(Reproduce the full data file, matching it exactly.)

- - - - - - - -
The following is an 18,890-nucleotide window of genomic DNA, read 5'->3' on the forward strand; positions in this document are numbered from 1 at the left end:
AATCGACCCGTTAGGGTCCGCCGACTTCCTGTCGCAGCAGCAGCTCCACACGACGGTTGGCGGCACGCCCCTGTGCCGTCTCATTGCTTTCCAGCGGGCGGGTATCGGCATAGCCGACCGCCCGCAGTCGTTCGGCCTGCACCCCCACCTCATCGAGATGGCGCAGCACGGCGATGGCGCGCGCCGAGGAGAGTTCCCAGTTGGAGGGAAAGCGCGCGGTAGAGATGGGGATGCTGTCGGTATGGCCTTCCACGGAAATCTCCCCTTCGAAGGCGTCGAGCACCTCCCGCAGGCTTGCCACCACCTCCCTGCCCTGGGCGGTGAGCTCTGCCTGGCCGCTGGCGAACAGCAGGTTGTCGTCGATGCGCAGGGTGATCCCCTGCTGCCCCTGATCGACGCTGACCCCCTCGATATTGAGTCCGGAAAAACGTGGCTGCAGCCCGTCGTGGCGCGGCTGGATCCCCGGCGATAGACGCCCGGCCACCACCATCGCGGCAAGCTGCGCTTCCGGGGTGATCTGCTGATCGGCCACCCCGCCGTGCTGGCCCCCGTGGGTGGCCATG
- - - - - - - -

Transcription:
The following is an 18,890-nucleotide window of genomic DNA, read 5'->3' on the forward strand; positions in this document are numbered from 1 at the left end:
AATCGACCCGTTAGGGTCCGCCGACTTCCTGTCGCAGCAGCAGCTCCACACGACGGTTGGCGGCACGCCCCTGTGCCGTCTCATTGCTTTCCAGCGGGCGGGTATCGGCATAGCCGACCGCCCGCAGTCGTTCGGCCTGCACCCCCACCTCATCGAGATGGCGCAGCACGGCGATGGCGCGCGCCGAGGAGAGTTCCCAGTTGGAGGGAAAGCGCGCGGTAGAGATGGGGATGCTGTCGGTATGGCCTTCCACGGAAATCTCCCCTTCGAAGGCGTCGAGCACCTCCCGCAGGCTTGCCACCACCTCCCTGCCCTGGGCGGTGAGCTCTGCCTGGCCGCTGGCGAACAGCAGGTTGTCGTCGATGCGCAGGGTGATCCCCTGCTGCCCCTGATCGACGCTGACCCCCTCGATATTGAGTCCGGAAAAACGTGGCTGCAGCCCGTCGTGGCGCGGCTGGATCCCCGGCGATAGACGCCCGGCCACCACCATCGCGGCAAGCTGCGCTTCCGGGGTGATCTGCTGATCGGCCACCCCGCCGTGCTGGCCCCCGTGGGTGGCCATG